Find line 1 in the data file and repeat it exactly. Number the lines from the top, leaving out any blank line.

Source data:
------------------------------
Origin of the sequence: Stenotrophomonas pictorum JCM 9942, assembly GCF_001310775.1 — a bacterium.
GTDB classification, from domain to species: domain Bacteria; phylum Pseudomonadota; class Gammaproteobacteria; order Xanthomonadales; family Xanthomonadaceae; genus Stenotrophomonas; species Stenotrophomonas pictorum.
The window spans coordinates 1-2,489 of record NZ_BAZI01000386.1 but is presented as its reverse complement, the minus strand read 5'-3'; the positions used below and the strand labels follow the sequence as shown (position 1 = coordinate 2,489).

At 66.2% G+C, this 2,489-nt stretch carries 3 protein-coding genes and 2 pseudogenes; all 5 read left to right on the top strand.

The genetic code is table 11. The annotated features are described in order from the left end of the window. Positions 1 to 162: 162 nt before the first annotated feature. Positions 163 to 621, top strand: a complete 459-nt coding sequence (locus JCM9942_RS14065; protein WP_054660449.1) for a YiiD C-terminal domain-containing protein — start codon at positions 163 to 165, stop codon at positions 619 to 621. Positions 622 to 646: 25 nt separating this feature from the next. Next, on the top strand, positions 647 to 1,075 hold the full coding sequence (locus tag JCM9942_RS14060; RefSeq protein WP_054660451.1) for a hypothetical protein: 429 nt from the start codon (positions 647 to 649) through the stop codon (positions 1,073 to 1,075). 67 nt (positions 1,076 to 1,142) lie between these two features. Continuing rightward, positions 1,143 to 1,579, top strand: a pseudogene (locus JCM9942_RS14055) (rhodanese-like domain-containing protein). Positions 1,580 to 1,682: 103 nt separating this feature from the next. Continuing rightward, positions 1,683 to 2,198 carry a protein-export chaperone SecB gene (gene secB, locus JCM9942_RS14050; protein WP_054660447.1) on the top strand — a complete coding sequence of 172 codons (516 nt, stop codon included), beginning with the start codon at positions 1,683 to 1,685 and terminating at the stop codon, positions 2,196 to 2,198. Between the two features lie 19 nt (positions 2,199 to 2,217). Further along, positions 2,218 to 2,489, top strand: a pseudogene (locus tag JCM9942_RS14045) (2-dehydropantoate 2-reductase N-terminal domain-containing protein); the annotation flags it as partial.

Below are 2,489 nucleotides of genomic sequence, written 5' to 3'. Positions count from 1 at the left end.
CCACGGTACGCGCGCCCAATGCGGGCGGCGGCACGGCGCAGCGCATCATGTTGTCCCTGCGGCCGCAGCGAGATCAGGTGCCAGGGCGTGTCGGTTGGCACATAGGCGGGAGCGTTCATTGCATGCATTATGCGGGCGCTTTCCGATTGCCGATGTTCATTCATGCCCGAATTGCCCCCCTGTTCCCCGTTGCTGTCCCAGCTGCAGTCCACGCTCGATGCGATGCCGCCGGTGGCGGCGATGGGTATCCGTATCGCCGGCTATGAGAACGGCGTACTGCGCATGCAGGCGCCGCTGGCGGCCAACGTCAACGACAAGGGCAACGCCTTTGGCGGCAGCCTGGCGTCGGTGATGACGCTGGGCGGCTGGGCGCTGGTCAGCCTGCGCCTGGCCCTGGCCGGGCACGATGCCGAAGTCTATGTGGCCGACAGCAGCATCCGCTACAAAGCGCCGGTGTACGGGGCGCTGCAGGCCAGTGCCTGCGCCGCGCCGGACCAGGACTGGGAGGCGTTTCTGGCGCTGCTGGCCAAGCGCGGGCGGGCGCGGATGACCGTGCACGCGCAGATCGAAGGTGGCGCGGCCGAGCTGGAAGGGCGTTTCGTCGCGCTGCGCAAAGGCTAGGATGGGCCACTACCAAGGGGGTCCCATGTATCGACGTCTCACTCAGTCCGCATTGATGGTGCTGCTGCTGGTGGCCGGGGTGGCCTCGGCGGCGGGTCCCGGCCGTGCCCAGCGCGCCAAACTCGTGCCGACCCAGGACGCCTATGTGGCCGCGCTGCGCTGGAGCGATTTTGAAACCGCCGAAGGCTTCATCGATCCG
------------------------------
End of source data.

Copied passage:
Origin of the sequence: Stenotrophomonas pictorum JCM 9942, assembly GCF_001310775.1 — a bacterium.